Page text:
The red herrings are easier to identify than the real reasons. There is not one clear reason for Wilko’s demise – rather, a combination of small things colluding to create something much bigger.

If I were to point the finger at one single factor, it would be the level of competition at the value end of the market. In particular, B&M’s and Home Bargains’ pace of growth has been nothing short of phenomenal over the years. B&M is a £4.5bn+ turnover business with over 1,000 stores: Home Bargains £3.4bn+ with nearly 600 stores. Nor are they Wilko’s only competitors – there is also considerable product and market overlap with Poundland, The Range, Dunelm, Aldi and Lidl, to name but five more. And the competitor set shouldn’t really exclude the Big Four grocers (Tesco, Sainsbury’s, Asda, Morrison’s) either.

The value end of the retail market is an extremely crowded place. Consumers have a multitude of choices. Consumer spend may well be holding up generally and much of it is gravitating towards the value end of the market. But at the end of the day, there is only so much to go around a very broad and diverse retailer base. Wilko is just one of those operators.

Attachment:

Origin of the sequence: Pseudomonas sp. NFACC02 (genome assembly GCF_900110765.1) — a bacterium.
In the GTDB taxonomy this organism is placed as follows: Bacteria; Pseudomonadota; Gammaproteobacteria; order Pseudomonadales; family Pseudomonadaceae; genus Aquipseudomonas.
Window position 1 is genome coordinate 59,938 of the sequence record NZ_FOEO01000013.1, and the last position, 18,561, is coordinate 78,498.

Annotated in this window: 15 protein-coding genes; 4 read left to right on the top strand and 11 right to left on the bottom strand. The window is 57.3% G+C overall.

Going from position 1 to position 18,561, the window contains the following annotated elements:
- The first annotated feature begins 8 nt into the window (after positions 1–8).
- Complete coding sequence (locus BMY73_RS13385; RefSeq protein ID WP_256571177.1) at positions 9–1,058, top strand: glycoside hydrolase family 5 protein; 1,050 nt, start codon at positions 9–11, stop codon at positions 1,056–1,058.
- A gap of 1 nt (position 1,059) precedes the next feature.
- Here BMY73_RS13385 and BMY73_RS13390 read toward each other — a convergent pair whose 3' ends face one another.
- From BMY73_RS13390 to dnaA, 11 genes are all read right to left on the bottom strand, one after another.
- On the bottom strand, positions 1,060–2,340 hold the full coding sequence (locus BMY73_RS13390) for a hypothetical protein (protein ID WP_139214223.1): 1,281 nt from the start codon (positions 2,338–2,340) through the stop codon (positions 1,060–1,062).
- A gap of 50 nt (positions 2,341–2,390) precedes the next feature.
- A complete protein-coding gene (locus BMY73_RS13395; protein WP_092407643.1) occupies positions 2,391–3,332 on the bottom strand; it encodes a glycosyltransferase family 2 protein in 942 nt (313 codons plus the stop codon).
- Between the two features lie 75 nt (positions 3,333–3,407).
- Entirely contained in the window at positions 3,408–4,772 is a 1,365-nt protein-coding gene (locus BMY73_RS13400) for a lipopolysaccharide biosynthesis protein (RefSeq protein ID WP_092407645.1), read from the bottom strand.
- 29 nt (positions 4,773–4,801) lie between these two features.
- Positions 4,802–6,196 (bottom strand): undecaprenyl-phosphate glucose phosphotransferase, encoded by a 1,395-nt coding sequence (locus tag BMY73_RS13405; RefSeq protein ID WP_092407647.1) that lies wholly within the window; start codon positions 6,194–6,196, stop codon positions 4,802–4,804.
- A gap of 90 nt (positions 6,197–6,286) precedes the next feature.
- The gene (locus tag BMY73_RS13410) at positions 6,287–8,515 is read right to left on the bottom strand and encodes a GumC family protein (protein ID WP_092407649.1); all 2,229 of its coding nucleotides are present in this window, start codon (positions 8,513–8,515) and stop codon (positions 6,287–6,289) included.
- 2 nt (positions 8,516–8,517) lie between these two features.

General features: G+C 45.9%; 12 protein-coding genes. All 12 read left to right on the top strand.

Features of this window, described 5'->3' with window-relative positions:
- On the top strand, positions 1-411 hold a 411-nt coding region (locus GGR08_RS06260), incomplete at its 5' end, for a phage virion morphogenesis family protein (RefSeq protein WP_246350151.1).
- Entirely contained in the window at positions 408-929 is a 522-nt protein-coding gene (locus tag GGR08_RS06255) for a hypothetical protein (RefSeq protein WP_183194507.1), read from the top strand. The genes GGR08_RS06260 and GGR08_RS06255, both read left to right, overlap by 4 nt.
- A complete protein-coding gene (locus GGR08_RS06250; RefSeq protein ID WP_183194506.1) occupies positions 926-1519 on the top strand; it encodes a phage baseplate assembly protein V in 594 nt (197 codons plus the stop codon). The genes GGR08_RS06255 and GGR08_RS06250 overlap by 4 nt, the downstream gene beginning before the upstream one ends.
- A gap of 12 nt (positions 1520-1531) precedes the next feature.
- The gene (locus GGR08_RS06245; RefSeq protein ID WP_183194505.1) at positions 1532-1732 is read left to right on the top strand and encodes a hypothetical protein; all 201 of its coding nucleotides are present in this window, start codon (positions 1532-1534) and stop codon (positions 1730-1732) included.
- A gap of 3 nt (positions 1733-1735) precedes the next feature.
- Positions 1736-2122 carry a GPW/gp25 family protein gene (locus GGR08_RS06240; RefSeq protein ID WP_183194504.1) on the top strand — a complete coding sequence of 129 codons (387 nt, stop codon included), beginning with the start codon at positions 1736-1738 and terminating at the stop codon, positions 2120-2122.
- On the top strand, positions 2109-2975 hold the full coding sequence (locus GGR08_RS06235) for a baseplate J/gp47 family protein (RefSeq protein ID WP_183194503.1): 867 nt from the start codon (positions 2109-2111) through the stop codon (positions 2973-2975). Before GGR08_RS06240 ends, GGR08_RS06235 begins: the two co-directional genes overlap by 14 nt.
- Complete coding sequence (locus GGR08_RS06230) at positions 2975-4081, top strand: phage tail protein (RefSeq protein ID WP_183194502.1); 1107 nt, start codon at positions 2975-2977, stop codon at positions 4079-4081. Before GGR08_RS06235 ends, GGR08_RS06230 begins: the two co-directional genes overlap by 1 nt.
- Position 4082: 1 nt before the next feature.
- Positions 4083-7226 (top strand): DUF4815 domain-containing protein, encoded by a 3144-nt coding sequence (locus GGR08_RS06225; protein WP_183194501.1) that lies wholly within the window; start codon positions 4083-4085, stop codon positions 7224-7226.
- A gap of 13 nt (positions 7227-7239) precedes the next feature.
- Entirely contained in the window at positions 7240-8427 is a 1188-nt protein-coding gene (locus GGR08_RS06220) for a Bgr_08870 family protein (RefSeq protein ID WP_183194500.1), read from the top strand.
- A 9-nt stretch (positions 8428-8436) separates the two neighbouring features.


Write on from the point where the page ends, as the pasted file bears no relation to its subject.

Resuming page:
It has also been suggested that family ownership structure was as much a hindrance as it was a perceived strength. Was the business managed too conservatively and therefore not as fleet-of-foot as it should have been? Possibly, but very hard to gauge from the outside as an independent observer. There were no obvious strategic clangers. If anything, I suppose most of question marks centre on the business’ product sourcing and supply chain arrangements. Again, there is limited visible evidence to support this notion but this is ‘one of the words on the street’.